Melles Griot HeNe Laser Head, retail $TBA.00 (*)
Manufactured by Melles Griot (
Last updated 04-12-10

(In reference to the box I received from a Candlepower Forums member in 2000 or 2001):
{sung like the Foreigner song "Feels Like the First Time"}

This is the Melles Griot HeNe Laser Head. It consists of a helium neon (HeNe) laser tube and ballast resistor encased in a metal cylinder, and includes a cord terminated in a special polarised DC high voltage Alden connector -- this is rather typical of products sold as "laser heads".

You do need to be aware though, this laser uses a partially-evacuated glass tube and high DC voltage, not a small metal can and very low DC voltage like laser diodes might come like and are operated with.

This is one case, however, when "vaccuummnne" tubes are better than solid state: the beam emerges in a true Gaussian profile (brighter center falling off to extinction) and the coherence length could be measured in meters, instead of in millimeters for most diode lasers, which makes producing and viewing holographic images much, much easier.

This laser head is Melles Griot part number 05-LHP-163.

* Laser head was not found on the Melles Griot website; so the furnished URL simply leads to their "front door".
Since it has a manufacture date of September 1991, this does not surprise me in the least.


To use this laser head, you'll need a source of high voltage low current DC; many companies (including Melles Griot) sell small "brick" power supplies specifically made to operate these lasers.

Plug the white connector on the end of the laser's cord into the mating receptacle on the power supply "brick", and connect the power supply itself into the type of electrical current it expects -- this may be 12 volts DC or 110-130 volts AC depending on the power supply.

After several seconds (this is an intentional delay by the power supply itself!), the laser head should spring to life.

When you are finished using the laser, disconnect the power supply from its source of power -- you may leave the laser head plugged into it.

I'm using a Melles Griot "brick"-type power supply that operates from 115-230 volts AC.
Part number is 05-LPM-903-070; I purchased it in the mid-1990s to use with a green HeNe laser head (the laser head has since gone tits-up) -- both the laser & PSU were purchased from MWK Industries.
Here is a photograph of it in operation as proof I once did have it:

This is a plasma laser, not a flashlight meant to be bashed, thrashed, trashed, and abused; I won't throw it against the wall, stomp on it, try to drown it in the toylet bowl or the cistern, run over it, swing it against the concrete floor of a porch, use a medium claw hammer in order to smash it open to check it for candiosity, fire it from the cannoņata, drop it down the top of Mt. Erupto (I guess I've been watching the TV program "Viva Piņata" too much again - candiosity is usually checked with a laser-type device on a platform with a large readout (located at Piņata Central), with a handheld wand that Langston Lickatoad uses, or with a pack-of-cards-sized device that Fergy Fudgehog uses; the cannoņata (also located at Piņata Central) is only used to shoot piņatas to piņata parties away from picturesque Piņata Island, and Mt. Erupto is an active volcano on Piņata Island {In the episode "Les Saves the Day...Again", Paulie Preztail says "Hey, ever wonder why this park's called 'Mount Erupto' anyway?", then Franklin Fizzlybear says "I think its an old native term. Means 'very safe.'"}), send it to the Daystrom Institute for additional analysis, or inflict upon it punishments that flashlights may have inflicted upon them.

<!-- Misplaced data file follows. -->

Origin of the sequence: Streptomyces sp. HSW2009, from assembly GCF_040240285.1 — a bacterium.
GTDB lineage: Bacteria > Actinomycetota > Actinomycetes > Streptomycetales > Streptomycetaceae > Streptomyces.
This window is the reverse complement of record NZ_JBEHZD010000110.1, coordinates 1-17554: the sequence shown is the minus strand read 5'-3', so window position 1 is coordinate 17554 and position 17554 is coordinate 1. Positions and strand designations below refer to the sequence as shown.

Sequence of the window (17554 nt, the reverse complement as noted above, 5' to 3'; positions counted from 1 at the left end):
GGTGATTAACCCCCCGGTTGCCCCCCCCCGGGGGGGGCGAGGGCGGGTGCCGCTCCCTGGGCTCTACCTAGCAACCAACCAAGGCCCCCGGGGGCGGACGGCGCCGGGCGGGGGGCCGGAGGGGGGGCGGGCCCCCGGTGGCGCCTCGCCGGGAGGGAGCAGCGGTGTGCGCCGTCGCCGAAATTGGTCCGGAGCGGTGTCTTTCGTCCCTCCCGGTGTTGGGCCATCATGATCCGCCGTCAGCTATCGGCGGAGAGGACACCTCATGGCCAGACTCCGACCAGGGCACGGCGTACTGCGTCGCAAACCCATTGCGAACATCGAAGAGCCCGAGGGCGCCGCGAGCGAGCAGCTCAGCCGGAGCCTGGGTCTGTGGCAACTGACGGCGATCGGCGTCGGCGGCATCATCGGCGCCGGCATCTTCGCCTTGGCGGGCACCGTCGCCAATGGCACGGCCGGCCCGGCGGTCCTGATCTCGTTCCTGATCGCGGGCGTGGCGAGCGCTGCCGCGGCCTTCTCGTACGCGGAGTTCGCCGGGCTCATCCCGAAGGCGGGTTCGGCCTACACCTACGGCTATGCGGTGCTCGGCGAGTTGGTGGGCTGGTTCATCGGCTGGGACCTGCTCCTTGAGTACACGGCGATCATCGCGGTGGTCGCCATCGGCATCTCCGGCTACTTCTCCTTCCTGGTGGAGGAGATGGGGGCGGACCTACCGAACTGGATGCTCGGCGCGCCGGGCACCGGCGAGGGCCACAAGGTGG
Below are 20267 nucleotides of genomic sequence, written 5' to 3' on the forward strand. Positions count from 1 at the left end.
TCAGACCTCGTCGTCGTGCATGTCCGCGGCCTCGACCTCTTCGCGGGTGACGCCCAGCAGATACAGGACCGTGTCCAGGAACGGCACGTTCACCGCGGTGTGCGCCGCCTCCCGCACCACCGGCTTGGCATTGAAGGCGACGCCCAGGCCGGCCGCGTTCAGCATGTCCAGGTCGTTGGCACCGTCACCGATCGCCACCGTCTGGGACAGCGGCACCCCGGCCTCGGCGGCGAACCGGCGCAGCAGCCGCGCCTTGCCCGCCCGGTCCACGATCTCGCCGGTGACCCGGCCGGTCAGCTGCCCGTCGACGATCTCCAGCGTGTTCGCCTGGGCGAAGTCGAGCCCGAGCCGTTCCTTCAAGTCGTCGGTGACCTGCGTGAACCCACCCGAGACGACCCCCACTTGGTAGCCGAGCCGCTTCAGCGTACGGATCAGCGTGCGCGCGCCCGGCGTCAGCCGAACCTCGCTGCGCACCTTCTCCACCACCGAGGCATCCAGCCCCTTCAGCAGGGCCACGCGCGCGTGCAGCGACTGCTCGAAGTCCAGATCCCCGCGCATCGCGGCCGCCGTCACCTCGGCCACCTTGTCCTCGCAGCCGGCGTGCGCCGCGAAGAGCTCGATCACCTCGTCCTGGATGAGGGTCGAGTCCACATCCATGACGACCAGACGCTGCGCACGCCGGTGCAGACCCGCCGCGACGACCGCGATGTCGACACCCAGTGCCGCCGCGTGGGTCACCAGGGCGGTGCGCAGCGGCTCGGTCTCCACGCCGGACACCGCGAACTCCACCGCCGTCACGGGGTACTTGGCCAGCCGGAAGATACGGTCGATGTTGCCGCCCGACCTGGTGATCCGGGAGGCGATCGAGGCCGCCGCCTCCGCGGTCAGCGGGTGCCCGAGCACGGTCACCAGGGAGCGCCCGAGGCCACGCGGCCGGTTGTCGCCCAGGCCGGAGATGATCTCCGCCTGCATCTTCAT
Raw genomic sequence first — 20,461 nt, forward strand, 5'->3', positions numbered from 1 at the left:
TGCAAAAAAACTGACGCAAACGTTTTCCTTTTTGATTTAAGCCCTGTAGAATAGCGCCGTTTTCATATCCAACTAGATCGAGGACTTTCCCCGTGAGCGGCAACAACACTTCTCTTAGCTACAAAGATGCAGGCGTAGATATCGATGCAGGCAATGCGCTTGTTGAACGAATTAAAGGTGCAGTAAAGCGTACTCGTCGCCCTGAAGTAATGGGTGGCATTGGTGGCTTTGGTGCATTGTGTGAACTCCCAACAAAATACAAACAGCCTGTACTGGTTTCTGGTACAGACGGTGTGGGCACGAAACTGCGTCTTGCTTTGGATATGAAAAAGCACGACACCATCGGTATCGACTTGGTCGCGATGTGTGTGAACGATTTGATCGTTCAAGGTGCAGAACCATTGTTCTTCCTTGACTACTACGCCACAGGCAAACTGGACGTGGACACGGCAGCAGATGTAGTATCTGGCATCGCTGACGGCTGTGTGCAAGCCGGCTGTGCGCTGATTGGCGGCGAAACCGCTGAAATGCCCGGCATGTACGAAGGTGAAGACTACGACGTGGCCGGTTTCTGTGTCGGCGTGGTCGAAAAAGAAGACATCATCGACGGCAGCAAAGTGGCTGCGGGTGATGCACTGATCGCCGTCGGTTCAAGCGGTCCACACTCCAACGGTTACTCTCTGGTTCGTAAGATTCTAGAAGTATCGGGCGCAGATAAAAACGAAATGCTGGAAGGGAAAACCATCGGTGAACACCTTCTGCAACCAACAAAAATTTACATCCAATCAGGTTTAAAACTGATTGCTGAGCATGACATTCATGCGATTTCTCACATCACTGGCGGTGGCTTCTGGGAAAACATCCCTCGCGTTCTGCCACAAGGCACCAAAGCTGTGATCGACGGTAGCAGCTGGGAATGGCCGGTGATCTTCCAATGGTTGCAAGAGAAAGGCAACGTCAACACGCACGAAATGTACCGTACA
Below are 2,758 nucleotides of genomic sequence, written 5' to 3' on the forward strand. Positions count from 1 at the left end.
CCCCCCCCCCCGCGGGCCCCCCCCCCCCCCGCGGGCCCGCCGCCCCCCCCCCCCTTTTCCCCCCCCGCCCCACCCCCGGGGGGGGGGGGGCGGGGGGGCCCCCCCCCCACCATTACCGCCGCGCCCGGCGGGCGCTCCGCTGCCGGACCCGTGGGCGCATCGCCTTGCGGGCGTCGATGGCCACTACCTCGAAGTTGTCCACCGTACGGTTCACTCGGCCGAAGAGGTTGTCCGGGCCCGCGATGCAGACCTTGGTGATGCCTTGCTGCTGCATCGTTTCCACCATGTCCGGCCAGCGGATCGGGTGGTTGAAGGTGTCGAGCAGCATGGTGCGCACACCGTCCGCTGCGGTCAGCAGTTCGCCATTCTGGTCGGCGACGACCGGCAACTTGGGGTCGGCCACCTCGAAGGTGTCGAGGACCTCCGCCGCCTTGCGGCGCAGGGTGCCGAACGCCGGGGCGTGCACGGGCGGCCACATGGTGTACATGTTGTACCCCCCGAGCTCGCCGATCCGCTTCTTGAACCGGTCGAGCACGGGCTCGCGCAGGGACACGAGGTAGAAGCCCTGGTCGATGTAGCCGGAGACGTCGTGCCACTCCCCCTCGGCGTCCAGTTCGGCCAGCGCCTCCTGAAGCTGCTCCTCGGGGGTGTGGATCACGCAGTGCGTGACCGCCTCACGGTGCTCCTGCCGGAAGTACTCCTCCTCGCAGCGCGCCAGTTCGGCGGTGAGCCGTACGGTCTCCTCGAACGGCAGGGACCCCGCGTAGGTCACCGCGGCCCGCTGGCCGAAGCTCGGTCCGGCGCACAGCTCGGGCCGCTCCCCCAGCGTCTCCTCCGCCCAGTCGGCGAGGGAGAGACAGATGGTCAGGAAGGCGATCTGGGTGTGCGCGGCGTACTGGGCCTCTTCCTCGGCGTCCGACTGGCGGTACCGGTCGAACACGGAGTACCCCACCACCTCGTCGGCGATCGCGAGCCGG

Beam photograph on the test target at 12".
Beam is not yellow in the center as depicted in this photograph; beam image also bloomed significantly.

Measures 4.650mW on a laser power meter shortly after turn-on.
After 19 minutes of operation, it measured 4.910mW on the same instrument.

Beam photograph on a wall at ~10 feet.

Those colored graphics toward the left are my "Viva Piņata" posters, that clock on the right that looks like a gigantic wristwatch is my Infinity Optics Clock, and that sign that's so colorful and gay
* to the right of that clock is my LED ''SIGNS'' Sign.
You may also be able to see two of my SpongeBob SquarePants plush (Squidward Tentacles & Patrick Star) and a Digimon plush (Greymon).

Spectrographic analysis
Spectrographic analysis of this laser.

Spectrographic analysis
Same as above, but spectrometer's response band narrowed to a range of 625nm to 645nm.

Spectrographic analysis
Spectrometer's response band narrowed to a range of 375nm to 600nm to show non-laser emission lines.
This is through the tube's OC (output coupler).

USB2000 spectrometer graciously donated by P.L.

Test unit was given to me by a fan of this website (very probably a Candlepower Forums member!) sometime between mid-2000 and early-2001; I believe it to be the only plasma laser in my custody to survive the Ash Wednesday 2001 earthquake (preliminary magnitude 7.0) near Seattle WA. USA.

As far as I'm able to determine, this laser head was made in the United States.
A product's country of origin really does matter to some people, which is why I published it on this web page.

* Gay = bright & lively, ***NOT*** homosexual.

UPDATE: 00-00-00

    MANUFACTURER: Melles Griot
    PRODUCT TYPE: HeNe laser head
    LAMP TYPE: HeNe plasma laser tube
    No. OF LAMPS: 1
    BEAM TYPE: Very narrow spot
    BEZEL: Metal; OC inset into hosel for it
    CURRENT CONSUMPTION: Unknown/unable to measure
    WARRANTY: Unknown/TBA


    This is a vintage laser, so conventional ratings will not be assigned to it.

Melles Griot HeNe Laser Head *

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